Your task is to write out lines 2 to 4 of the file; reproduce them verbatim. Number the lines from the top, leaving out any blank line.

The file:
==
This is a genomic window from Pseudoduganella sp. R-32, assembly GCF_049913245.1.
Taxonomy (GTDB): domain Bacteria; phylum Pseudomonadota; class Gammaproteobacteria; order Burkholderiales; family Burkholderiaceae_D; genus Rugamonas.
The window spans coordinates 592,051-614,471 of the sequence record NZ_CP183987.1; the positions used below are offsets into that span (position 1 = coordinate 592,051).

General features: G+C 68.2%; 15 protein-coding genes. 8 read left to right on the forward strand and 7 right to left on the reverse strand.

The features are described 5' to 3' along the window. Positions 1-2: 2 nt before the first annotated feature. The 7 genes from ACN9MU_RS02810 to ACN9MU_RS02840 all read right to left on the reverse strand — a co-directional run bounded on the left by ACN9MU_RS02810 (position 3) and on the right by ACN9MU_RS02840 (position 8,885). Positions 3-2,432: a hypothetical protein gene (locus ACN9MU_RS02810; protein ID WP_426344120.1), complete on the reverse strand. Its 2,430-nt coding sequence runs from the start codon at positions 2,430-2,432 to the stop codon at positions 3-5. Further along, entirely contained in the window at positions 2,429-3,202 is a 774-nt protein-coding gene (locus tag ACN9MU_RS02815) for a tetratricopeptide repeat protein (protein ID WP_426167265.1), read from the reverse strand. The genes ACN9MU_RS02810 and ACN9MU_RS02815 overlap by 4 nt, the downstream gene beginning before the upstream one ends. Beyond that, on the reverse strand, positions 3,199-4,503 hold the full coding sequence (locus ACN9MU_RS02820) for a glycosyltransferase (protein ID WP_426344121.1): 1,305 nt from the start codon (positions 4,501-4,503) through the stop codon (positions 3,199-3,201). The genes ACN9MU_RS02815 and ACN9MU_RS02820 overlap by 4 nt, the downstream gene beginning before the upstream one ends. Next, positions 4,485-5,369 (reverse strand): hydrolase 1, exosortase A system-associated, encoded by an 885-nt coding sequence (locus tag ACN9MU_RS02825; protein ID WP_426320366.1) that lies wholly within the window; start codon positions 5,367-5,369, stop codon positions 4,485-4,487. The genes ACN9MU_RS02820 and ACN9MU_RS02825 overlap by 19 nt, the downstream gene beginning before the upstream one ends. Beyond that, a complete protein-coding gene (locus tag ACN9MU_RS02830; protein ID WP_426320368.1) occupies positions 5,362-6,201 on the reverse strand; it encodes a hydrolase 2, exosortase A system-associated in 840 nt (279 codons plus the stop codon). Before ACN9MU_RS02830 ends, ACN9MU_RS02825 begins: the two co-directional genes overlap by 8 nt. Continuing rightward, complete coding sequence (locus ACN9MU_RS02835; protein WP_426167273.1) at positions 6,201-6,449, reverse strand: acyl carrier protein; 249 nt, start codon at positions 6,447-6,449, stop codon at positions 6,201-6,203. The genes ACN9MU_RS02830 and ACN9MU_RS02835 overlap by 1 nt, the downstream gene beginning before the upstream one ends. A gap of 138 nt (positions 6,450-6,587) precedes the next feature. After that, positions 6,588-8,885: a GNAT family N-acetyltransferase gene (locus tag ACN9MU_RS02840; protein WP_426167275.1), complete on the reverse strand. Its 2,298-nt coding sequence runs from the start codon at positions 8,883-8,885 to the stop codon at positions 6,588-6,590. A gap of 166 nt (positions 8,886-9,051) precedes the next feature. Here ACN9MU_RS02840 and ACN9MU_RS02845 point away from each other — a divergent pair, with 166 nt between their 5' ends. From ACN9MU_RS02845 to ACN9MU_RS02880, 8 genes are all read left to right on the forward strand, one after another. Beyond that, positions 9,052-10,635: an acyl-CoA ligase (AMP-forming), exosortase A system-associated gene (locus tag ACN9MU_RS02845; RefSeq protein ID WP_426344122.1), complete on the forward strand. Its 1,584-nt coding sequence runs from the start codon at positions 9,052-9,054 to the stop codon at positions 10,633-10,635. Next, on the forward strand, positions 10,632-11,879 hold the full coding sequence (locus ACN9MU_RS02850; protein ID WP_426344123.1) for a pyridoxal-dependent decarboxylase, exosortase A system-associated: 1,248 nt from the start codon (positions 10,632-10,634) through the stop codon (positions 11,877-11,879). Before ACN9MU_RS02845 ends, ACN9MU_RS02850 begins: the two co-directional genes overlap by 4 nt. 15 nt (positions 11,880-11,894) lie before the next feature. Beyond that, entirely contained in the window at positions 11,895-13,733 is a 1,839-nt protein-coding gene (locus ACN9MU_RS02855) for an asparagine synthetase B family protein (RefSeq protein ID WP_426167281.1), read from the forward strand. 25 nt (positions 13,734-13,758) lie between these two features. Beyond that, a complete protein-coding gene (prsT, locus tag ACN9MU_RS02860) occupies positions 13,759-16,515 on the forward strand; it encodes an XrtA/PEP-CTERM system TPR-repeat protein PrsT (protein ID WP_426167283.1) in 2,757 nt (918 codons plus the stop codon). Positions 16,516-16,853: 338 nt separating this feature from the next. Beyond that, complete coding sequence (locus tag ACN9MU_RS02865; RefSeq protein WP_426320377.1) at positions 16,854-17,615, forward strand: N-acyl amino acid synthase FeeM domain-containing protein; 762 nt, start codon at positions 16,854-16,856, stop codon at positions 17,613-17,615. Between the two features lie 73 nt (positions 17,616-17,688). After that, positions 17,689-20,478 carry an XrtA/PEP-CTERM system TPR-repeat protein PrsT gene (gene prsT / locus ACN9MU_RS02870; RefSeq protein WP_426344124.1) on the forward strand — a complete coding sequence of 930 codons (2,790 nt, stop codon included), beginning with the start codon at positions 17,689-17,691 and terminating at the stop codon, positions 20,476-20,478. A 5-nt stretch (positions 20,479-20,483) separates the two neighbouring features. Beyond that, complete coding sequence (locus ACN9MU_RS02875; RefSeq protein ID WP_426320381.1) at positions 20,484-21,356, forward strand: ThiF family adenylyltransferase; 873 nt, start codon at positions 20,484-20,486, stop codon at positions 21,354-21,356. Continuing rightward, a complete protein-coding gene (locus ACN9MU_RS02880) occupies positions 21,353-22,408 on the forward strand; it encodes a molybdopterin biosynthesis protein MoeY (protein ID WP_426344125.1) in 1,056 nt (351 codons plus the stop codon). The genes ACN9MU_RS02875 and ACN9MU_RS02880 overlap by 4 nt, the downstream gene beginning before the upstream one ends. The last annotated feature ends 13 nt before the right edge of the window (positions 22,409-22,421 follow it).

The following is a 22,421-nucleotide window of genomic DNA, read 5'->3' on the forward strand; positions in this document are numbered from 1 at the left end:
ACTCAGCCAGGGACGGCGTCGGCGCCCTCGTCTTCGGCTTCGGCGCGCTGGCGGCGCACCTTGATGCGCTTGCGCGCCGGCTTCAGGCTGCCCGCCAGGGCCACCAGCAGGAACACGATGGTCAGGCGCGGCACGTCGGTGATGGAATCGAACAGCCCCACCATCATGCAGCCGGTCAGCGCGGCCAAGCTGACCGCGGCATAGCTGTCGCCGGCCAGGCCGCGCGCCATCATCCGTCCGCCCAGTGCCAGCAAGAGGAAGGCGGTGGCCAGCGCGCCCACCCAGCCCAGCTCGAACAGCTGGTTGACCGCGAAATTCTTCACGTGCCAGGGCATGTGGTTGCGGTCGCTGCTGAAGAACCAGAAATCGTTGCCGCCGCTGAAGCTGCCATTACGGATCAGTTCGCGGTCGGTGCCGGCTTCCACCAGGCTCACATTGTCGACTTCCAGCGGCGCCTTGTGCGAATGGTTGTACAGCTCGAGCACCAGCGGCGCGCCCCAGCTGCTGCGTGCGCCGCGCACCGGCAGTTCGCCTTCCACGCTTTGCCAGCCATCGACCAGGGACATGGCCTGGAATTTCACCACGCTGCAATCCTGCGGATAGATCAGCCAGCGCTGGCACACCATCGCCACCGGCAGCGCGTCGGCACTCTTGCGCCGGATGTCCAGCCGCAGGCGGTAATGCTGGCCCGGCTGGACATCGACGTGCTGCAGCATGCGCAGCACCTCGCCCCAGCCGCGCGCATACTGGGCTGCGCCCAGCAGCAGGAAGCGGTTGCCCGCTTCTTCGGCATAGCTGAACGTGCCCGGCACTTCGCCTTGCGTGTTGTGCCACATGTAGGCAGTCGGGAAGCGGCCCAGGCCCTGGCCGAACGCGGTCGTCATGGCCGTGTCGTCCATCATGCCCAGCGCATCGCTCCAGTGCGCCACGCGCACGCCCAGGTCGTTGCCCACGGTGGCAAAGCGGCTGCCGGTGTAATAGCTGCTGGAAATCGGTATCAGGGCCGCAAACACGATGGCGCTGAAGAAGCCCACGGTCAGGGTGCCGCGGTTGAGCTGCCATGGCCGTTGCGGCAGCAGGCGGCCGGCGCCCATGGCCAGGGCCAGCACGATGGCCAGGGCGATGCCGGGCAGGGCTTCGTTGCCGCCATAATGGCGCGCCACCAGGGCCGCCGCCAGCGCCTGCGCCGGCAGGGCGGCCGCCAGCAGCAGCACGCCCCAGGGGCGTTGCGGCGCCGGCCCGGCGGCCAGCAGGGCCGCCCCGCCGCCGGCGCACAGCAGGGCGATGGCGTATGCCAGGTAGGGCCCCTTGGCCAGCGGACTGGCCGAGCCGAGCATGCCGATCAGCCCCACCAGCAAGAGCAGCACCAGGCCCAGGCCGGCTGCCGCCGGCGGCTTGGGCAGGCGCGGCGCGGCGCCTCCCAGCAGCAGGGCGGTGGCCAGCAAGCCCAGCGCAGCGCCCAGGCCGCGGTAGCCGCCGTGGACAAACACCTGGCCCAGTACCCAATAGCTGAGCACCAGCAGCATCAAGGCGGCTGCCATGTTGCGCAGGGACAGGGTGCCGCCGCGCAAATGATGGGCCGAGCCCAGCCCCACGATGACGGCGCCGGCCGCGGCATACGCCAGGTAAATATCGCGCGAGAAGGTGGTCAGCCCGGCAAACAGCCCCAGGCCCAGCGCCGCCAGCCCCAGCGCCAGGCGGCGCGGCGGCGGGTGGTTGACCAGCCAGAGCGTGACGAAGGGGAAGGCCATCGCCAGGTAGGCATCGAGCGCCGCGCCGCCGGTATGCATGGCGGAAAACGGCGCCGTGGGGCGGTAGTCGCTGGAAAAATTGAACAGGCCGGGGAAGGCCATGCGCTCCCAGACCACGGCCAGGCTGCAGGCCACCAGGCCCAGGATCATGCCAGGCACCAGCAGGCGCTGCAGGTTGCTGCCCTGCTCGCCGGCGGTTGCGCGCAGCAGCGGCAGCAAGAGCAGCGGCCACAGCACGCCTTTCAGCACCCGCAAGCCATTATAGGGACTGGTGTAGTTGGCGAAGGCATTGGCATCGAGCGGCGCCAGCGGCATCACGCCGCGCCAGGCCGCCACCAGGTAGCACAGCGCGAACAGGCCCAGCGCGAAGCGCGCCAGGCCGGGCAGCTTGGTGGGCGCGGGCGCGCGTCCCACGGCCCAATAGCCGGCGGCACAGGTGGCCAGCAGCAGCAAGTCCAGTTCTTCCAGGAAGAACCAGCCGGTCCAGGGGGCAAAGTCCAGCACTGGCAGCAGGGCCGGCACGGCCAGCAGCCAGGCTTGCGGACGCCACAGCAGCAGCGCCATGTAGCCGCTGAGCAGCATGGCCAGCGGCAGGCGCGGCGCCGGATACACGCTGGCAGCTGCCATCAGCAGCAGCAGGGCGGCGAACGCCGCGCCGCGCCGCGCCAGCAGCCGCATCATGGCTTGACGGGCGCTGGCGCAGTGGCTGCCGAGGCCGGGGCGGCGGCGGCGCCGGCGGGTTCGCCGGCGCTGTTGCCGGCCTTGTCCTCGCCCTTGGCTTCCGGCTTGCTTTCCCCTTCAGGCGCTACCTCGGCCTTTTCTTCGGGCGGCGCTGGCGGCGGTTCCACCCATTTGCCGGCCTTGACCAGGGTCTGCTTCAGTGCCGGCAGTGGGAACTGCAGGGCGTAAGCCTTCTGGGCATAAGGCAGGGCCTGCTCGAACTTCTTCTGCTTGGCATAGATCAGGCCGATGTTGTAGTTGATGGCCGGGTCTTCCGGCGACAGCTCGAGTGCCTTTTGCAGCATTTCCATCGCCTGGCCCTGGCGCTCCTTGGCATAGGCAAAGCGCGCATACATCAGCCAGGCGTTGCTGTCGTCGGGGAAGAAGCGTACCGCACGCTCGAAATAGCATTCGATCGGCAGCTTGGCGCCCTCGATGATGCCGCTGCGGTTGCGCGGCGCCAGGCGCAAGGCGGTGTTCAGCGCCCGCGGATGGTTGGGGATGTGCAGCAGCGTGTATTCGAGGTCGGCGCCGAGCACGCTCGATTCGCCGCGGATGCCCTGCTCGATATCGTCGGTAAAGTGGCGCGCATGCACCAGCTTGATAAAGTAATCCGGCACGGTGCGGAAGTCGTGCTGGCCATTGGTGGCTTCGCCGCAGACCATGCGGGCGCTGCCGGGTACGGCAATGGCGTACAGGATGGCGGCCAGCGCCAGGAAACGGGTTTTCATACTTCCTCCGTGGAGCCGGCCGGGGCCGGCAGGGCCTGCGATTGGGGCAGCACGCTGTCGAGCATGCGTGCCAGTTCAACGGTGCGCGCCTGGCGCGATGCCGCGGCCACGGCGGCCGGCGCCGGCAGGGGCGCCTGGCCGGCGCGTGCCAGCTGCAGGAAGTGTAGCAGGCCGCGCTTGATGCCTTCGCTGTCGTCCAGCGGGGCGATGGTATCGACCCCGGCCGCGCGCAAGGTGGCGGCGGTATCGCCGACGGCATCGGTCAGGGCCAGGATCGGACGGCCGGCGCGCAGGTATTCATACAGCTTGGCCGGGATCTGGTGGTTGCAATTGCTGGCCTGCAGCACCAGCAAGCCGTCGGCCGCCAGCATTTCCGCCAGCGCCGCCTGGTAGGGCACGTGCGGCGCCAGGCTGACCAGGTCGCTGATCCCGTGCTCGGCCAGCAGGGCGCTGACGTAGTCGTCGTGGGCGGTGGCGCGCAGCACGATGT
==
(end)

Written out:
Taxonomy (GTDB): domain Bacteria; phylum Pseudomonadota; class Gammaproteobacteria; order Burkholderiales; family Burkholderiaceae_D; genus Rugamonas.
The window spans coordinates 592,051-614,471 of the sequence record NZ_CP183987.1; the positions used below are offsets into that span (position 1 = coordinate 592,051).

General features: G+C 68.2%; 15 protein-coding genes. 8 read left to right on the forward strand and 7 right to left on the reverse strand.